Introduction

Horoirangi Marine Reserve lies north of Nelson city along the eastern side of Tasman Bay. The reserve is a great place for walking, exploring the intertidal zone, snorkelling, diving, kayaking and boating.

Place overview

Activities

  • Bird and wildlife watching
  • Diving and snorkelling
  • Kayaking and canoeing
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In this section

Find things to do Horoirangi Marine Reserve

      Exploring the marine reserve

      The reserve is a great place for walking, exploring the intertidal zone, snorkelling, diving, kayaking and boating.

      A climb up Cable Bay Walkway through the neighbouring farmland requires sturdy footwear and reasonable fitness, but will reward you with expansive views over Horoirangi and out across Tasman Bay. Note the walkway is closed during the spring lambing season. No dogs are allowed at any time.

      A walk along the Nelson Boulder Bank is also worth the effort, though be prepared for windy conditions and rough, ankle-testing rocks.

      Bird watching

      For bird watchers, variable oyster catchers and blue penguins nest along the rocky shoreline. Over winter, spotted shags roost on the rocky crags at Ataata Point.

      About this place

      Nature and conservation

      The bluffs overlooking Horoirangi Marine Reserve are more than a dramatic landscape, they are also the source of rocks for the rugged boulder reefs below. The reefs extend offshore up to 400 m and to a depth of around 20 m.

      The boulders on the upper shore, regularly moved by the waves, are mostly devoid of life. Lower down the reefs are much more stable, forming a matrix of interlocking boulders interspersed with occasional patches of bedrock.

      The reefs support a typical array of animals. Shellfish, anemones, sponges and sea squirts cling to the rocks; snails, starfish and crustaceans move secretively amongst the boulders, and various fish patrol above.

      Ambush starfish are unusually common in Horoirangi, and their colours provide a sharp contrast to the subdued hues of the rocks and most of the other reef species.

      Brown seaweeds form a dense forest between Mackay Bluff and the dramatic rocks at Ataata Point.

      Octopus moving over subtidal reef at Horoirangi Marine Reserve. Photo: Eric Simmons.
      Octopus moving over subtidal reef at Horoirangi Marine Reserve

      A vividly coloured ambush starfish waits patiently for its prey. Photo: Eric Simmons.
      A vividly coloured ambush starfish waits patiently for its prey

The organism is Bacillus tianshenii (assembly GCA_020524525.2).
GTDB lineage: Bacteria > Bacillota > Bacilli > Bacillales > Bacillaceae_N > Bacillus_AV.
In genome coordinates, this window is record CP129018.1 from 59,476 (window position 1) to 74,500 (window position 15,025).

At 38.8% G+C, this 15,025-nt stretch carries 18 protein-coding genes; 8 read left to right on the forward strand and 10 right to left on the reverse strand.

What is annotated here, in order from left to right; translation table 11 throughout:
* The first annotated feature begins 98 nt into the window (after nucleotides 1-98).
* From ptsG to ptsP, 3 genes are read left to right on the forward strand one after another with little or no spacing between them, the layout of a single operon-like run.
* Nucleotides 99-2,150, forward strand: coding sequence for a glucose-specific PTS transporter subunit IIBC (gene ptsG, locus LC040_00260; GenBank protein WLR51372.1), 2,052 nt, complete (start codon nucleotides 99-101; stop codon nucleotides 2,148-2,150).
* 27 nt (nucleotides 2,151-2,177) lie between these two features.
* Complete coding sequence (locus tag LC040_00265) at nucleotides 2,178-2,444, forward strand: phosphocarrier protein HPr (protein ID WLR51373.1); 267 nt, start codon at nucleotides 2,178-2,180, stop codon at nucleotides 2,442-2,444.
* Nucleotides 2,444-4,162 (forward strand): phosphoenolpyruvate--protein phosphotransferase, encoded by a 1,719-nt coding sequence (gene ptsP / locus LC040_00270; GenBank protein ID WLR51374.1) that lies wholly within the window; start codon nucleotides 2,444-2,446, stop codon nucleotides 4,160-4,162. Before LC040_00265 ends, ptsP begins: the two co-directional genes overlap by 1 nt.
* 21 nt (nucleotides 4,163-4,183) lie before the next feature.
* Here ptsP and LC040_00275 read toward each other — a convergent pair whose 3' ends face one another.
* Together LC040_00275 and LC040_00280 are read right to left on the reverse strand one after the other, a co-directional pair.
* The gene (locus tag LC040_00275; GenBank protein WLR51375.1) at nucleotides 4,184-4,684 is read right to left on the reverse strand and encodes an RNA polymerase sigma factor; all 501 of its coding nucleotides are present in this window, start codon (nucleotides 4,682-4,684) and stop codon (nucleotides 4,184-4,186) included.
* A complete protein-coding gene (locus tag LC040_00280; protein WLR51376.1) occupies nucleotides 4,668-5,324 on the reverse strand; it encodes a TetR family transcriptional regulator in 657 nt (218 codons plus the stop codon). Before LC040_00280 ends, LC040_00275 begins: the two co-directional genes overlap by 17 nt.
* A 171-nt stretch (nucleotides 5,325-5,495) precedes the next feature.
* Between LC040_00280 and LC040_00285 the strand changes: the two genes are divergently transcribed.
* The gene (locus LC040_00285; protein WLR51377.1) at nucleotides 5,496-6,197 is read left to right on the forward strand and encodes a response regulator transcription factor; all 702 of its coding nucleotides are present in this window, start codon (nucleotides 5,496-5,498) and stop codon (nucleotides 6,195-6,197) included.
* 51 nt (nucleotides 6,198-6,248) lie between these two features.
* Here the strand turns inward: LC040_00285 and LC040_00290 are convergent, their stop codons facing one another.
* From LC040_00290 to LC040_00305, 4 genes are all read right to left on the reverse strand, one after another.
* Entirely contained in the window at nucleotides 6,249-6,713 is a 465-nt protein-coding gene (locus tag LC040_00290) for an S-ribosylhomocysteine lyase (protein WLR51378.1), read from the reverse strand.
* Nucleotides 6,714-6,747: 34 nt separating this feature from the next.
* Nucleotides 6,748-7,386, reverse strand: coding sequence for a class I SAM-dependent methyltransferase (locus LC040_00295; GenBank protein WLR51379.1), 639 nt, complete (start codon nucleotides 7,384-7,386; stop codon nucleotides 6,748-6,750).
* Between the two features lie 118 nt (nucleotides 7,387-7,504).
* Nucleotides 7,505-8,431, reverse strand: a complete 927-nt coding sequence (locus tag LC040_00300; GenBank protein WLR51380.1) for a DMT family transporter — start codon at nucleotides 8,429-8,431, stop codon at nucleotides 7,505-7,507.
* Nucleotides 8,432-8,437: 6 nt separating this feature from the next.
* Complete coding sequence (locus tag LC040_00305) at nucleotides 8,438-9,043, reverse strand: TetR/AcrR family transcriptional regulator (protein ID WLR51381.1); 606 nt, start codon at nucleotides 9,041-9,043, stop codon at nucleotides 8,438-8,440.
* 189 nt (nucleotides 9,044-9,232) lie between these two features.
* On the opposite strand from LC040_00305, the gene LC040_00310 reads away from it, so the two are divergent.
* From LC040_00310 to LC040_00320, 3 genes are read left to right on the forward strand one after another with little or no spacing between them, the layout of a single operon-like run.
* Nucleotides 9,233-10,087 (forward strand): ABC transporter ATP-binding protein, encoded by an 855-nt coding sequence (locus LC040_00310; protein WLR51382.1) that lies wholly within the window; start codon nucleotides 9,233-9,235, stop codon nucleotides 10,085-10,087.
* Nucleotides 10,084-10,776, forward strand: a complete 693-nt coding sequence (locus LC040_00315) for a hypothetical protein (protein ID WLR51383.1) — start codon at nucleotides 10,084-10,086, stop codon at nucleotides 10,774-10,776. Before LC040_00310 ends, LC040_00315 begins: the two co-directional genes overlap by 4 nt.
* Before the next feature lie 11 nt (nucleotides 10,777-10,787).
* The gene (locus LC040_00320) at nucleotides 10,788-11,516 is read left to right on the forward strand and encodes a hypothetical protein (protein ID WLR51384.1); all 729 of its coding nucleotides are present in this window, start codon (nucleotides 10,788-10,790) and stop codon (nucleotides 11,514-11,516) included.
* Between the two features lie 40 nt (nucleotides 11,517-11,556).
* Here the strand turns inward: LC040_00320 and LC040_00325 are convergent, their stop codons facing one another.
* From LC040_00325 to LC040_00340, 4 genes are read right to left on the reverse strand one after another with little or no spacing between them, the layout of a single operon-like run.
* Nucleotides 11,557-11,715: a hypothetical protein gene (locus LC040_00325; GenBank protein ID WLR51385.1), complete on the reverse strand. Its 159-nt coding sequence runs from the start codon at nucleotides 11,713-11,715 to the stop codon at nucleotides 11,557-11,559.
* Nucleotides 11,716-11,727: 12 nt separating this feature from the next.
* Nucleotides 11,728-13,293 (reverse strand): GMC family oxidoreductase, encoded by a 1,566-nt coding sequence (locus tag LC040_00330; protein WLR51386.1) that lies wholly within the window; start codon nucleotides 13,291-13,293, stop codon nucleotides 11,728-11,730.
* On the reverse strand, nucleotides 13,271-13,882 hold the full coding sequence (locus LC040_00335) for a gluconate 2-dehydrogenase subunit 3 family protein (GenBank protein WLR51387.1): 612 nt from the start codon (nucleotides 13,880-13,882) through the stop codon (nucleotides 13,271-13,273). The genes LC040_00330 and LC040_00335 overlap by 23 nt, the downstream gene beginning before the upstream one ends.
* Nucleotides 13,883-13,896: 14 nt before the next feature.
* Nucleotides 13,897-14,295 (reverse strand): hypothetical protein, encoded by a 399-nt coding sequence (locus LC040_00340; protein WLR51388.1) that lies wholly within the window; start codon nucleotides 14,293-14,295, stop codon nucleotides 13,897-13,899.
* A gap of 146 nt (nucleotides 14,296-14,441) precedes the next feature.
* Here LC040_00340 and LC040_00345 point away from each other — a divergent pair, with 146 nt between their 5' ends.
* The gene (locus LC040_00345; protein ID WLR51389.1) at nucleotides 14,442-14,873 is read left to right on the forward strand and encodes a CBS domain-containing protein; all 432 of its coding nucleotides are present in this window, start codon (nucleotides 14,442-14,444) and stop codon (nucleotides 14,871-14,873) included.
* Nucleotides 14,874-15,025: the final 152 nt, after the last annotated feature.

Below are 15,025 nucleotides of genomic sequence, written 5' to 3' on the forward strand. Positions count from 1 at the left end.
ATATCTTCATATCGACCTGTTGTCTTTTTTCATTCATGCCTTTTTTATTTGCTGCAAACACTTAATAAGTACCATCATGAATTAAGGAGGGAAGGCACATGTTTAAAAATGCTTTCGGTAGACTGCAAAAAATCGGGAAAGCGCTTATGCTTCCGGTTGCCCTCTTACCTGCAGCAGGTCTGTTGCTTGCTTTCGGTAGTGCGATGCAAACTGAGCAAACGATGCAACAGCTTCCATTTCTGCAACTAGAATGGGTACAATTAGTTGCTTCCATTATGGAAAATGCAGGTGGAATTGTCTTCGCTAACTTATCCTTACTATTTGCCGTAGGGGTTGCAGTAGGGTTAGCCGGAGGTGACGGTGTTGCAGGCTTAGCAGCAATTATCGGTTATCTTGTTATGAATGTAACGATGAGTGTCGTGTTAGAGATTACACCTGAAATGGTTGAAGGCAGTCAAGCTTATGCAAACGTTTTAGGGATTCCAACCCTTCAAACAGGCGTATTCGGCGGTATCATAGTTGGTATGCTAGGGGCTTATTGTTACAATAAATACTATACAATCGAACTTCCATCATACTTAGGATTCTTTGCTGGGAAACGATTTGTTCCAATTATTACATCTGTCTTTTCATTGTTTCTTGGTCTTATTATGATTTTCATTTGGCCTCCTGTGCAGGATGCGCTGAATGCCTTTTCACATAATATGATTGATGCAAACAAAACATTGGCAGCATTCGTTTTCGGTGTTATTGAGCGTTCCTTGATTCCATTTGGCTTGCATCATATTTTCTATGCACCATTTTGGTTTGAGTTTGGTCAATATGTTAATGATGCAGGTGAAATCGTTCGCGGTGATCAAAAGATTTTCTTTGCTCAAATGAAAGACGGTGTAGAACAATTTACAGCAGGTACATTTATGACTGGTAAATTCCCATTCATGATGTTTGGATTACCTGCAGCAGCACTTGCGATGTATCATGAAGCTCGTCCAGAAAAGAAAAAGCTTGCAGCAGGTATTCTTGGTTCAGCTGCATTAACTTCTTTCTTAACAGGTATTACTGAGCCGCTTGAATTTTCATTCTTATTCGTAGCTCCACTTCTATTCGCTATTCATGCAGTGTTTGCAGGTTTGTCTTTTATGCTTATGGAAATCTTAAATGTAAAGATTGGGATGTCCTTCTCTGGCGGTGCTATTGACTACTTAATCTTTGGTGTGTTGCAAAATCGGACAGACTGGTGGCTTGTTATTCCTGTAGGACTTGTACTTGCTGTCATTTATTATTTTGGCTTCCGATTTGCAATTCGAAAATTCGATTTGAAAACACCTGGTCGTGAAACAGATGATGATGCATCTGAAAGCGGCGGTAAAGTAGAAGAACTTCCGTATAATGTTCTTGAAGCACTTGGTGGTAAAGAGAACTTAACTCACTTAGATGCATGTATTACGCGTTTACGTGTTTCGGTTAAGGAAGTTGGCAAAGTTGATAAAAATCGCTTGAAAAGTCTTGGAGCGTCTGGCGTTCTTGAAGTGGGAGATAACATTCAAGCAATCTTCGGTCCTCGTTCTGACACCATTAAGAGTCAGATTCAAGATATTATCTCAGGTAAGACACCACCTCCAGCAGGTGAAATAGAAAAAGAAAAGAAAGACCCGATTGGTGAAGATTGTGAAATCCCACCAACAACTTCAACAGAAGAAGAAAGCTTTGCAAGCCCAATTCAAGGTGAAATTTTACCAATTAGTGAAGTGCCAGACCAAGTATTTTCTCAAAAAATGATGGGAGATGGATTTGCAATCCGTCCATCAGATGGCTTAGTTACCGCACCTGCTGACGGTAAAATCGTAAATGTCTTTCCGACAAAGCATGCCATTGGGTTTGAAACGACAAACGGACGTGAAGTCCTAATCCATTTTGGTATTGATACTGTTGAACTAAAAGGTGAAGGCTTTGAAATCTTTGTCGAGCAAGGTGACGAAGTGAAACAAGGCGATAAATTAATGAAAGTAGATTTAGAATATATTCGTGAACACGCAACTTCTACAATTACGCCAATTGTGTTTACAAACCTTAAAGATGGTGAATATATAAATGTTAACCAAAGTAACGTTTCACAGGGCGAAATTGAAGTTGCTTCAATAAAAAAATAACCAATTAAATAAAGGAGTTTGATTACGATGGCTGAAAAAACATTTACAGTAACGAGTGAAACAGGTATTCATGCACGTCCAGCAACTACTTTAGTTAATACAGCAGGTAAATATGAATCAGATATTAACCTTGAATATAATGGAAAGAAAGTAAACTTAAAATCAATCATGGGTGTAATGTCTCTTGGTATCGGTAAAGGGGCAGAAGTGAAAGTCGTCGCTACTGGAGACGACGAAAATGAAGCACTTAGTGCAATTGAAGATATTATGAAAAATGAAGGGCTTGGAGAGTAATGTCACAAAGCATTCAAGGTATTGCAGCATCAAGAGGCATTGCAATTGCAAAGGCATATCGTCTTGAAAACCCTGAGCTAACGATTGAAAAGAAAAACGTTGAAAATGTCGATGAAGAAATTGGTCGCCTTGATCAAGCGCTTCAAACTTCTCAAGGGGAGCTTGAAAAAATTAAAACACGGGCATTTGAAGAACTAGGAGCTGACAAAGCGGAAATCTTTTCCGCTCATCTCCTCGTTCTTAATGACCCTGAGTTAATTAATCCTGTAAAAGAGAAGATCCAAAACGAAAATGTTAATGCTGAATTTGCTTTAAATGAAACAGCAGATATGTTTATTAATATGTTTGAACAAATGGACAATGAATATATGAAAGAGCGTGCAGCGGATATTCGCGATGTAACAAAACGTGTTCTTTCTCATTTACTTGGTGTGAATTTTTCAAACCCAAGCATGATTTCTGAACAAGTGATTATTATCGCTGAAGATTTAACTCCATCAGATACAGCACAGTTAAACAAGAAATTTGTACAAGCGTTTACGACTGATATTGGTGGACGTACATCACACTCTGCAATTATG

Hermit crabs are common on the offshore sediments. Photo: Eric Simmons.
      Hermit crabs are common on the offshore sediments

      Monitoring

      Significant increases in the abundance and size of marine species in Tasman Bay marine reserves confirm their conservation benefits. Research shows that 20 years after the Tonga Island Marine Reserve was created, there are more than seven times as many crayfish and 40 times as many blue cod over 30 centimetres.

      Getting there

      The southern end of the marine reserve at Glenduan is a short, 12km drive from Nelson. From here you can walk along the reserve, but watch for the incoming tide and take care over the boulders, as they can be unstable and slippery. Kayaks can also be launched and retrieved—with care—across the Boulder Bank.

      For larger boats, there are good launching facilities at Nelson and Mapua, before embarking on a 12km boat trip north along the outer Boulder Bank. While out on the water, keep a wary eye on the weather and sea conditions; there is little shelter along this stretch of coast and stiff sea breezes regularly occur in summer.

      At the northern end of the marine reserve, and well worth the 21 km drive, is Cable Bay. Although you cannot reach the reserve from here on foot, kayaks and small boats can be launched from Cable Bay beach for a pleasant trip across to Ataata Point and into the northern sector of the reserve.

      Large yellow triangles onshore mark the northern and southern boundaries; offshore buoys mark the ends and the outermost corners of the reserve. Note these markers may not always be present due to operational requirements.

      Biscuit star. Photo: Eric Simmons.
      Biscuit star

      Boys looking in rock pools at Horoirangi Marine Reserve. Photo: Andrew Baxter.
      Boys looking in rock pools at Horoirangi Marine Reserve

      Know before you go

      Remember all animals, plants, and the sea bed are totally protected.

      • No fishing, netting, hand gathering, taking or killing of marine life
      • No polluting, disturbance or damage of marine life or the sea bed
      • No removal of any natural material from the marine reserve.

      Contacts

      Nelson Visitor Centre
      Phone:      +64 3 546 9339
      Address:   Millers Acre/Taha o te Awa
      79 Trafalgar Street
      Nelson 7010
      Email:   nelsonvc@doc.govt.nz
      Full office details
      Motueka Office
      Phone:      +64 3 528 1810
      Email:   motueka@doc.govt.nz
      Full office details
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